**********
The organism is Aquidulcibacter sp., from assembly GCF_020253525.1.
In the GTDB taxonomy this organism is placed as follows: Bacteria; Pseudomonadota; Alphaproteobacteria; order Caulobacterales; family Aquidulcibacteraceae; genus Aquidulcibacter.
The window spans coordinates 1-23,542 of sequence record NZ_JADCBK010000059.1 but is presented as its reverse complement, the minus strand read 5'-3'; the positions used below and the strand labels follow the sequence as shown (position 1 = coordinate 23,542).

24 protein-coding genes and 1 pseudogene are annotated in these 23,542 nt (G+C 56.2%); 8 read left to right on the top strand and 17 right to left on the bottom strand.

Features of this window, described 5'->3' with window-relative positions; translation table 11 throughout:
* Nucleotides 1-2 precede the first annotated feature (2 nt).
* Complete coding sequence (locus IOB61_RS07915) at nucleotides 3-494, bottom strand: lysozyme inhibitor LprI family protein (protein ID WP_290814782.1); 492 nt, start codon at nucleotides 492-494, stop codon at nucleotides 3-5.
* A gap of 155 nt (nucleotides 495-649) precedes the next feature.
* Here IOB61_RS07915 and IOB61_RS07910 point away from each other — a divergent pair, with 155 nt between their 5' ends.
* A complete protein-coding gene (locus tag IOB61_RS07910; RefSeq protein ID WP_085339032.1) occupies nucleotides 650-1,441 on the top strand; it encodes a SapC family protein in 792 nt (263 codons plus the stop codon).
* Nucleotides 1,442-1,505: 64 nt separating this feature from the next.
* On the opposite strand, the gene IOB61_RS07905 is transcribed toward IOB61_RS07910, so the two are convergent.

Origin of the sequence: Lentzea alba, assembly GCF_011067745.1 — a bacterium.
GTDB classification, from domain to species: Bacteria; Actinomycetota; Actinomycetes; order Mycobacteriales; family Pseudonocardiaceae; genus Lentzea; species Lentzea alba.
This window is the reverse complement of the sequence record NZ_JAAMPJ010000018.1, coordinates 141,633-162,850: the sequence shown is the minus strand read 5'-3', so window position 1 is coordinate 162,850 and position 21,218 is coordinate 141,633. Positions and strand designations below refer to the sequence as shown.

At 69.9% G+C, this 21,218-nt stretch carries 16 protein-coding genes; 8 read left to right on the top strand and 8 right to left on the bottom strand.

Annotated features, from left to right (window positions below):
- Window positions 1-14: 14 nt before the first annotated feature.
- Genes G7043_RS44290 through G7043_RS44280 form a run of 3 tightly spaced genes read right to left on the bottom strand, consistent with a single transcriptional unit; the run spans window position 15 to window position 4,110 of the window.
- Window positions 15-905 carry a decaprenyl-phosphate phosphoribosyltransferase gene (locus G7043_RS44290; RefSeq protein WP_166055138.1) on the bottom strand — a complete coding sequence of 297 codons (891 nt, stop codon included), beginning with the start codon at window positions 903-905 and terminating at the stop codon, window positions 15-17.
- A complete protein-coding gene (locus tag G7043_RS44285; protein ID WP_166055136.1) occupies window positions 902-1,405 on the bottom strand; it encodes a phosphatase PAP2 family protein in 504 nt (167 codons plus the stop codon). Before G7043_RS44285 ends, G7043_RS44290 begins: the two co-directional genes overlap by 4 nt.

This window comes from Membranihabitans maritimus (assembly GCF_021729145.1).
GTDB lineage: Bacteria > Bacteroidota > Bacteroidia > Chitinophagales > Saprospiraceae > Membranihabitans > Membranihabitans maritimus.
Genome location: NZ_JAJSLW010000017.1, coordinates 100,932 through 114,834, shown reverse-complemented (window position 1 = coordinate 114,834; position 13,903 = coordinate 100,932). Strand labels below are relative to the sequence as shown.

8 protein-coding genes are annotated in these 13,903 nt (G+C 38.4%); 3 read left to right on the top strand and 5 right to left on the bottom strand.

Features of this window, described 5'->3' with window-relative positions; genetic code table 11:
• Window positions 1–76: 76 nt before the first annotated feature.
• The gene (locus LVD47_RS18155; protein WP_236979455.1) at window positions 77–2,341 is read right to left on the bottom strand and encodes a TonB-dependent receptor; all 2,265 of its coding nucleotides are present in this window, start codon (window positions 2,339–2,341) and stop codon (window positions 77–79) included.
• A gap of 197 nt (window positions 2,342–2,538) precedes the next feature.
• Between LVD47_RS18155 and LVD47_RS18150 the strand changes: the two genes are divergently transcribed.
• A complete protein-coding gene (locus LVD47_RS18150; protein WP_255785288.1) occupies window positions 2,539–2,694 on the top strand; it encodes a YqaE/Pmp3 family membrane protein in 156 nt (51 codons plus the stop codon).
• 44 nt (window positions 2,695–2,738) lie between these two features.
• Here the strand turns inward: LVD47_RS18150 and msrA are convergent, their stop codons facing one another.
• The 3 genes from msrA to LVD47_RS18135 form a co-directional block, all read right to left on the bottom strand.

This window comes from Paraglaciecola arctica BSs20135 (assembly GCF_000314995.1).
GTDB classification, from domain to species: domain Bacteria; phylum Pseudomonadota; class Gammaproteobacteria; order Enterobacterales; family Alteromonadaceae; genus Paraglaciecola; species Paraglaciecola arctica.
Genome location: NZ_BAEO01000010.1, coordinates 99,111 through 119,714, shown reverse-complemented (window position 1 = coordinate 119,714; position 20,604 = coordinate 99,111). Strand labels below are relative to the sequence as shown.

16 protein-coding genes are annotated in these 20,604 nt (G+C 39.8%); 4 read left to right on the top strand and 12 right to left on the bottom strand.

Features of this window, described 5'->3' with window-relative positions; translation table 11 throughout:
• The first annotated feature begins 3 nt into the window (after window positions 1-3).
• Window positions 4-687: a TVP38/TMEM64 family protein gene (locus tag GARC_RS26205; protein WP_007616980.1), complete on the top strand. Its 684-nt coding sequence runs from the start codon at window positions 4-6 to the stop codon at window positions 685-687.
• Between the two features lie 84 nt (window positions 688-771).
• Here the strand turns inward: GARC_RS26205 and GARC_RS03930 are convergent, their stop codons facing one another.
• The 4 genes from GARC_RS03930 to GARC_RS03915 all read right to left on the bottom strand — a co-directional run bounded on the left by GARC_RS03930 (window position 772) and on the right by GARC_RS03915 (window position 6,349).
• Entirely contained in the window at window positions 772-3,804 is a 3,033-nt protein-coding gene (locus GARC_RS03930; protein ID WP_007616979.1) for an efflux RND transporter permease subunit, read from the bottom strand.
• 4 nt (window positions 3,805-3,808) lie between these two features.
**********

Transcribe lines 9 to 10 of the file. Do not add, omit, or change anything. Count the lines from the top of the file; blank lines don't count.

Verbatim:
* Here IOB61_RS07915 and IOB61_RS07910 point away from each other — a divergent pair, with 155 nt between their 5' ends.
* A complete protein-coding gene (locus tag IOB61_RS07910; RefSeq protein ID WP_085339032.1) occupies nucleotides 650-1,441 on the top strand; it encodes a SapC family protein in 792 nt (263 codons plus the stop codon).